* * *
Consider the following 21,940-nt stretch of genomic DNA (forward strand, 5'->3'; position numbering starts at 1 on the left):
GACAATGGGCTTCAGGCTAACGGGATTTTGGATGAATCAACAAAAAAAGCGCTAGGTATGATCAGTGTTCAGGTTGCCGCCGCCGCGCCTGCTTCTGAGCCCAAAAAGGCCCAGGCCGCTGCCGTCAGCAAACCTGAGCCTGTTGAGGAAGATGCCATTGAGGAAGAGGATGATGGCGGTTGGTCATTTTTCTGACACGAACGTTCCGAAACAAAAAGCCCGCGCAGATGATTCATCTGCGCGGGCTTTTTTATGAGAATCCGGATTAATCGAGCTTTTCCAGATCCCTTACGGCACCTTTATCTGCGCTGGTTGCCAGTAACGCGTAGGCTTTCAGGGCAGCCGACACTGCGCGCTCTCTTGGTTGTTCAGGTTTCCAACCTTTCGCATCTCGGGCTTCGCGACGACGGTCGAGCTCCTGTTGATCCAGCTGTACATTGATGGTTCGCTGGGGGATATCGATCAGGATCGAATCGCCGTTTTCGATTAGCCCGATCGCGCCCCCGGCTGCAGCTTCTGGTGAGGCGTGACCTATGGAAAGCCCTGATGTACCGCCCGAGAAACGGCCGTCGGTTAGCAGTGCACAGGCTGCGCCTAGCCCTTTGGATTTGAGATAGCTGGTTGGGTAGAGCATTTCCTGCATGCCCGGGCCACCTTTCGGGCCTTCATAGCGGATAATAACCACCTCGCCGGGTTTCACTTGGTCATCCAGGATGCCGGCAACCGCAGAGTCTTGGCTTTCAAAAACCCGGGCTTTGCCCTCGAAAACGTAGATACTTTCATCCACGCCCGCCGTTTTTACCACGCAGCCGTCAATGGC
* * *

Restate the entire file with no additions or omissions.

Consider the following 21,940-nt stretch of genomic DNA (forward strand, 5'->3'; position numbering starts at 1 on the left):
GACAATGGGCTTCAGGCTAACGGGATTTTGGATGAATCAACAAAAAAAGCGCTAGGTATGATCAGTGTTCAGGTTGCCGCCGCCGCGCCTGCTTCTGAGCCCAAAAAGGCCCAGGCCGCTGCCGTCAGCAAACCTGAGCCTGTTGAGGAAGATGCCATTGAGGAAGAGGATGATGGCGGTTGGTCATTTTTCTGACACGAACGTTCCGAAACAAAAAGCCCGCGCAGATGATTCATCTGCGCGGGCTTTTTTATGAGAATCCGGATTAATCGAGCTTTTCCAGATCCCTTACGGCACCTTTATCTGCGCTGGTTGCCAGTAACGCGTAGGCTTTCAGGGCAGCCGACACTGCGCGCTCTCTTGGTTGTTCAGGTTTCCAACCTTTCGCATCTCGGGCTTCGCGACGACGGTCGAGCTCCTGTTGATCCAGCTGTACATTGATGGTTCGCTGGGGGATATCGATCAGGATCGAATCGCCGTTTTCGATTAGCCCGATCGCGCCCCCGGCTGCAGCTTCTGGTGAGGCGTGACCTATGGAAAGCCCTGATGTACCGCCCGAGAAACGGCCGTCGGTTAGCAGTGCACAGGCTGCGCCTAGCCCTTTGGATTTGAGATAGCTGGTTGGGTAGAGCATTTCCTGCATGCCCGGGCCACCTTTCGGGCCTTCATAGCGGATAATAACCACCTCGCCGGGTTTCACTTGGTCATCCAGGATGCCGGCAACCGCAGAGTCTTGGCTTTCAAAAACCCGGGCTTTGCCCTCGAAAACGTAGATACTTTCATCCACGCCCGCCGTTTTTACCACGCAGCCGTCAATGGC